29 October 2012


It sometimes seems to me a miracle that the human race has survived as long as it has.  We who were born in the mid- to late-20th Century in a country like the United States, in a prosperous family, have perhaps been nurtured in one of the safest environments in history - and yet in my own childhood I nearly put one eye out (at the age of 2 or 3); severed my right Achilles tendon (at the age of 12); and survived untold potentially-fatal automobile accidents.  I have spoken of Johnny's fall off the roof.  Helen's turn came next.

One lovely day in, probably, March, of 1978 - when Johnny was close to three years old and Helen was about nine months - Susan was startled to find that Johnny had run outside.  Neither of us is certain what happened.  I have a memory of Sue's opening the door to go hang out laundry, or possibly to bring it in.  She doesn't remember precisely the circumstances - but Johnny had dashed outside.

We had already had the afore-mentioned incident with Johnny.  Another time - possibly before this - he had managed to clamber his way down the 10 or 20-metre cliff that separated our house from the road and had been picked up by a passing friend and brought home to us - and his return to the house was the first we had any intimation of his disappearance.  So Sue was, understandably, sensitive to the dangers threatening our children.  She dashed out of the house after Johnny.

Leaving the back door open.

Helen could not walk yet - but she could crawl, and she could pull herself to a standing position using vertical objects.

Hearing the door slam, Susan's first thought was that this was good - it would keep Helen safely inside.  Then she heard her scream.

The next few minutes are a little unclear.  Sue must have 'phoned me at the office - if we had a telephone by then.  Neither us us is sure that we did.  In any case, I appear to have taken one of the Education Department trucks, come home, and we rushed Helen to the hospital.

Yap had, at that time, acquired its first surgeon.  Dr Zantua was a young Filipino surgeon - ambitious and, we think, using his time in Yap as a springboard to get a job in the US.  There was also a young America interne when we arrived at the hospital.  Dr Zantua was there and Helen was taken immediately into his surgery, with the interne accompanying him.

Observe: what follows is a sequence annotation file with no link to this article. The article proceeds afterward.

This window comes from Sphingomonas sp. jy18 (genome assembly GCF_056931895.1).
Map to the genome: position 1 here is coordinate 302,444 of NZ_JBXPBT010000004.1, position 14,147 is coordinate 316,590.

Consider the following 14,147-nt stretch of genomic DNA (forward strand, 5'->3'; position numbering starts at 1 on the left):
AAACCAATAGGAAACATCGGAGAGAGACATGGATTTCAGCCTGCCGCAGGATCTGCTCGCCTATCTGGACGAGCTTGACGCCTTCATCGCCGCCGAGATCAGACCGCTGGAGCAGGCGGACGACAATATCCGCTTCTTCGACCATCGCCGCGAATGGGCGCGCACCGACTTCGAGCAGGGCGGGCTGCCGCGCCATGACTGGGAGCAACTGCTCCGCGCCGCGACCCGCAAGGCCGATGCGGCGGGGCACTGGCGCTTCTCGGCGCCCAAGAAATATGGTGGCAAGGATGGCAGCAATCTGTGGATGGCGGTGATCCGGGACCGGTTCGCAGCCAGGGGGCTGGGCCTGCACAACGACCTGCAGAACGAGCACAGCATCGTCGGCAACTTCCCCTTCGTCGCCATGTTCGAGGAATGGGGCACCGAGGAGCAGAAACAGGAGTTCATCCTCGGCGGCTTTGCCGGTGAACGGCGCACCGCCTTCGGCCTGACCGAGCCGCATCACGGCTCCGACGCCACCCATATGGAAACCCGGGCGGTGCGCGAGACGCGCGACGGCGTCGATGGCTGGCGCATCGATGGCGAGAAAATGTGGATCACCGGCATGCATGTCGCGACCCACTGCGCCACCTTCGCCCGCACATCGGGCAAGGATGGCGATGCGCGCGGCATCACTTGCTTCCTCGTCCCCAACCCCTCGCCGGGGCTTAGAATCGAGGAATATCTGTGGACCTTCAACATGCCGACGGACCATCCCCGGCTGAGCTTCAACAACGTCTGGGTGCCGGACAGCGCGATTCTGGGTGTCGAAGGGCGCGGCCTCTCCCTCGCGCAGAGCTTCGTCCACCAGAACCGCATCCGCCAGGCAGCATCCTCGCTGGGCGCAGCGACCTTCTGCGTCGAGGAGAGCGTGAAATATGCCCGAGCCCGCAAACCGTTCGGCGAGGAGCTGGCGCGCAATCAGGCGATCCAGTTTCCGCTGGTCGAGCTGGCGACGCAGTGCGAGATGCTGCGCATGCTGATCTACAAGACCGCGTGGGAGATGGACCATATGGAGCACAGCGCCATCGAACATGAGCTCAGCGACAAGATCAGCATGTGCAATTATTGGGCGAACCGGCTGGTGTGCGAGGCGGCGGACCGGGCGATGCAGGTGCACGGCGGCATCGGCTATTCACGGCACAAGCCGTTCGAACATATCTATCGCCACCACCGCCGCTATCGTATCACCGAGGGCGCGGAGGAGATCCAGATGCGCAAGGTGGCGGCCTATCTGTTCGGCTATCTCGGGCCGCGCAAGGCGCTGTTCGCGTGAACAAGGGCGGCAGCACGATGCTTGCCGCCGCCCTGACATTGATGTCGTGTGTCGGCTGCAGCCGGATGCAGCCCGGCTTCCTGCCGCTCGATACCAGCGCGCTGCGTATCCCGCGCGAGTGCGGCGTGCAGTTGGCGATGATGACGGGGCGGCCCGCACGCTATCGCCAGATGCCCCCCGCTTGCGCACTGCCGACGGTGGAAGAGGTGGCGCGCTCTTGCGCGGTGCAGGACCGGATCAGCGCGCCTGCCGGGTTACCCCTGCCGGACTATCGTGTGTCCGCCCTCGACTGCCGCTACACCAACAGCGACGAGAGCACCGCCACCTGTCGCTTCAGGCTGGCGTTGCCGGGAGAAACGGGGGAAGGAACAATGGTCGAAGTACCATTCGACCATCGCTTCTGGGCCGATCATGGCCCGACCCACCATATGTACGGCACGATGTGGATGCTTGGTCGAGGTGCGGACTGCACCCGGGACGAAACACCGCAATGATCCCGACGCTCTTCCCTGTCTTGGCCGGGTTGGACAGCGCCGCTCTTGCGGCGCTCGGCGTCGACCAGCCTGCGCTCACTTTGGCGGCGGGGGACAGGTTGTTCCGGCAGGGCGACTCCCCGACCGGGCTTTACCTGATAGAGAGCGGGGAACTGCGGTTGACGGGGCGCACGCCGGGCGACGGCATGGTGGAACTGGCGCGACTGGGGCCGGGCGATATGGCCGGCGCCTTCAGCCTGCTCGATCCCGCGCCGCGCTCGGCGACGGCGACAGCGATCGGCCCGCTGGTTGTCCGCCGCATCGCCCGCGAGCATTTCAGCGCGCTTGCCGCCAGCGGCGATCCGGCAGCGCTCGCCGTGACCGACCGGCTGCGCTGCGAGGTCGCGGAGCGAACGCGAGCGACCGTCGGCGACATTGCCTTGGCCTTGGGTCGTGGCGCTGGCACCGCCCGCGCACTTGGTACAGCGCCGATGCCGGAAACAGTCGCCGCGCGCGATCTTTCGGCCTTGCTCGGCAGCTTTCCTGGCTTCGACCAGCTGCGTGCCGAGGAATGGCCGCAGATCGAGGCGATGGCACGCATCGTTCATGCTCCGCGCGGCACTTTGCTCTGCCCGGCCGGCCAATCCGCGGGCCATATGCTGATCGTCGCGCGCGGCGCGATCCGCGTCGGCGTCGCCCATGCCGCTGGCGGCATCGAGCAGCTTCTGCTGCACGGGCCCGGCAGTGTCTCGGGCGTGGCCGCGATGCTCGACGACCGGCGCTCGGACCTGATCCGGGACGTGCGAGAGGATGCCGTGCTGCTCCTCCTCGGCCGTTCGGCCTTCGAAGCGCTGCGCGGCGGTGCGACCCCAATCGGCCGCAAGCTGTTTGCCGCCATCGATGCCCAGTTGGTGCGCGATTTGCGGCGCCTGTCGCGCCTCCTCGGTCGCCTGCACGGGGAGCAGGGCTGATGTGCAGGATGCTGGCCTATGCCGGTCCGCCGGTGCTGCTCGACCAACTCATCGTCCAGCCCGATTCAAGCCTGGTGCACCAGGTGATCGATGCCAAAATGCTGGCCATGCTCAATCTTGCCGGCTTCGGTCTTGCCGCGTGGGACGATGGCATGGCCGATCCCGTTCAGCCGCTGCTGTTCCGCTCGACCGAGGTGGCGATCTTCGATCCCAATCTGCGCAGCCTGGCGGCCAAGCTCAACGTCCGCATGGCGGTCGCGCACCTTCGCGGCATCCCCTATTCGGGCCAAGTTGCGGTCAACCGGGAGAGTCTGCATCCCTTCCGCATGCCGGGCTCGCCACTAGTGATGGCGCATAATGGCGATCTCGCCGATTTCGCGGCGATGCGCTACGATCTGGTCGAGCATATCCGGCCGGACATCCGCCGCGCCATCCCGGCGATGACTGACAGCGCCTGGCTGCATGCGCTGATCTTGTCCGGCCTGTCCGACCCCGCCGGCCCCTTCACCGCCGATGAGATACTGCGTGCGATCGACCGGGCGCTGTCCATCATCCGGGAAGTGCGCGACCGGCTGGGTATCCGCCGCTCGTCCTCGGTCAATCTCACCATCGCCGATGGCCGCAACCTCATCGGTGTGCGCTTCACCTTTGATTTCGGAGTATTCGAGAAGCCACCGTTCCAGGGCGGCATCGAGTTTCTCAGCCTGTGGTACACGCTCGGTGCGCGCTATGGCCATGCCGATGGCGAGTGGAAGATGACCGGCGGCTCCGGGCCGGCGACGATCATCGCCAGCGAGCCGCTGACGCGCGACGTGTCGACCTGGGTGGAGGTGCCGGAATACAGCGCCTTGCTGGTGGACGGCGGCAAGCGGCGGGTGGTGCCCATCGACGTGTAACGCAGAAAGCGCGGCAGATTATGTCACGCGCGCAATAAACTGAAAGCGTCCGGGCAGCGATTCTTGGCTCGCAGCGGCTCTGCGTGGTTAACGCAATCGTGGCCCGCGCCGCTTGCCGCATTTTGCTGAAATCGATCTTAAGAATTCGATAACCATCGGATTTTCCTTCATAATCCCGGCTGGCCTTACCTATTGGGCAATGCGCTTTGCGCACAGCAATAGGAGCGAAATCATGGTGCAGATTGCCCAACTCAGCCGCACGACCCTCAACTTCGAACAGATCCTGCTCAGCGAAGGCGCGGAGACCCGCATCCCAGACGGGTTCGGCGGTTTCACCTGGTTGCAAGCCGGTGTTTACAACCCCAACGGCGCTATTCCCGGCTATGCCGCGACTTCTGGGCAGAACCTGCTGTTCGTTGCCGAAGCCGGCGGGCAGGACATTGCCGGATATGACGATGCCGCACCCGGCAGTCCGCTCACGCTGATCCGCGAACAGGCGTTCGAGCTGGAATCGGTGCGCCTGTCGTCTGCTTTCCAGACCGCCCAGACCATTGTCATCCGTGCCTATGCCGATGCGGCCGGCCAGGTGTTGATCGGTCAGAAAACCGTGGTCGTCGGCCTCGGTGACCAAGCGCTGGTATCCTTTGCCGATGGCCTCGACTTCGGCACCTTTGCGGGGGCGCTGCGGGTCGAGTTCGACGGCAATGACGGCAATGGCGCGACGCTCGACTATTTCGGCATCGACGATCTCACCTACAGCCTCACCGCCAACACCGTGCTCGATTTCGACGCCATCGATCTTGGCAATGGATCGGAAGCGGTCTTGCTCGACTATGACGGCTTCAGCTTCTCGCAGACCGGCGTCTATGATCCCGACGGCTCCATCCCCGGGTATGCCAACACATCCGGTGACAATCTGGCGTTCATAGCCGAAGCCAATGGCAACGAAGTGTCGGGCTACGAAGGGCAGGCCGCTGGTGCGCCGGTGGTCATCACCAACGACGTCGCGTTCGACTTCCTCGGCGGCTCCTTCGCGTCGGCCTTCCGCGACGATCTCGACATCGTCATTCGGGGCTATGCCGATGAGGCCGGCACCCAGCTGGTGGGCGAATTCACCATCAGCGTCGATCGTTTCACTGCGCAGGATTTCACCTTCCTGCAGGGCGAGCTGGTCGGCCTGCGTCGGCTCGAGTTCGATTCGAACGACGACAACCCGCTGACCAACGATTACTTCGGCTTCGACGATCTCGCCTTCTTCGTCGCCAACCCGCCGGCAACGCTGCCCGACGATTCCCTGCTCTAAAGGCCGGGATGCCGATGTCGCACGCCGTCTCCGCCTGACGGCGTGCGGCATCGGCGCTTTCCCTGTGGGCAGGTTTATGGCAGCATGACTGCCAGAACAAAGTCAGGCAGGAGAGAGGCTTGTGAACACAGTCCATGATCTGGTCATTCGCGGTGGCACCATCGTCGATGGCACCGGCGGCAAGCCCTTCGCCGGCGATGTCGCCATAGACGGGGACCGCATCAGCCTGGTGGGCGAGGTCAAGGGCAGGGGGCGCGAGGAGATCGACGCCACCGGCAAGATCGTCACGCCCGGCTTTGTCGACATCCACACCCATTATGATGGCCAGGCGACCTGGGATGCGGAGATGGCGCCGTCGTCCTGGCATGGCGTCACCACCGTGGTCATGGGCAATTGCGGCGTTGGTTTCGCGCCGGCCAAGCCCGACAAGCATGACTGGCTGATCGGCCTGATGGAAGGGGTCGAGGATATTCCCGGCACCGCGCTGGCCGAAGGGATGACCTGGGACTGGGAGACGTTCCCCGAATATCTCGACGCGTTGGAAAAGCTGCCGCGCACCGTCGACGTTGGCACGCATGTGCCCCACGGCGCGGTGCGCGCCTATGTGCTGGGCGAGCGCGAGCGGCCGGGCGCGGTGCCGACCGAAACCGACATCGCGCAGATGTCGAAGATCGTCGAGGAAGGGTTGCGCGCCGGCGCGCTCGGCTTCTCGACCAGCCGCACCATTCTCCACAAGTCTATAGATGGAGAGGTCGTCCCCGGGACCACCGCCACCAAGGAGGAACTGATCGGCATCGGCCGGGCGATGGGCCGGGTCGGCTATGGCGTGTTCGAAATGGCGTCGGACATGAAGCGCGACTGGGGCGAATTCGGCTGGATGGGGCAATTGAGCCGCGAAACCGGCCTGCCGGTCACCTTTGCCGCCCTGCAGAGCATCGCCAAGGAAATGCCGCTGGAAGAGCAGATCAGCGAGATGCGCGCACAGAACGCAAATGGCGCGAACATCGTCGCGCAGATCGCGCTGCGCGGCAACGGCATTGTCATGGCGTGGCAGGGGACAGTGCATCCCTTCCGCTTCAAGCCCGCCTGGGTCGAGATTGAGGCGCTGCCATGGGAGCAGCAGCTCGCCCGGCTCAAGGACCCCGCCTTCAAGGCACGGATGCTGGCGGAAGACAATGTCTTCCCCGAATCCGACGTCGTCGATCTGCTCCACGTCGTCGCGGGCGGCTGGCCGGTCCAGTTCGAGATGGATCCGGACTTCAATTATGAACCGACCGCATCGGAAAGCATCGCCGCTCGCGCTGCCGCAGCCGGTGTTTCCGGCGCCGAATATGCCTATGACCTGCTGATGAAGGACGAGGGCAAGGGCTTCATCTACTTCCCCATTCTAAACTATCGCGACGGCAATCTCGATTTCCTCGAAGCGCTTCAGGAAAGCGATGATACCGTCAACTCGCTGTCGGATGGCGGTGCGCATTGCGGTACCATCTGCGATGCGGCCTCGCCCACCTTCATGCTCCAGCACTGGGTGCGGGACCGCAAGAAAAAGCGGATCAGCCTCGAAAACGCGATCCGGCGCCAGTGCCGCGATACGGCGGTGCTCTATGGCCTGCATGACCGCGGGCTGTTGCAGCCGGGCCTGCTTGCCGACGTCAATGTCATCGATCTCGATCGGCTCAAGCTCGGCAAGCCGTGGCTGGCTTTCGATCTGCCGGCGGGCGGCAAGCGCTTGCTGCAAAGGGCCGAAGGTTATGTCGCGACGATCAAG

Not long after, the interne came out, with a grave expression on his face.  The accident must have been, he said, more serious than he had thought.  Dr Zantua had found it necessary to remove the last joint of the ring finger on Helen's left hand.  He - the interne - hadn't realised that would be necessary.

In reality, it may not have been.  The interne told us, privately, on another occasion that he was quite sure that a smashed finger, at that age, would have regenerated with little permanent effect.  Whether or no, it was now too late.  Indeed, over the next month or two, as the injury itself healed, the bone of the last joint had begun to be exposed, with consequent danger of osteomylitis.  It had to be excised.  Over the first several years after that there were occasional problems with the nail bed regenerating.  I think we had to have that excised as well.

My impression is that Helen only became aware sometime that her finger was different from other persons' when, at about age 8, she, with our other children, began taking music classes - initially, playing the recorder.  Was she disturbed by this?  I do not know, but it seems to me she was not too deeply concerned.  I remember saying, once, years later, when she was a very accomplished flute player, that that particular finger being short was an advantage, for the particular notes she plays with the left hand.

A few months after this occurrence, when we had lived in Yap for over two years, we experienced something that is regular in the life of oversears contact workers: our first furlough.

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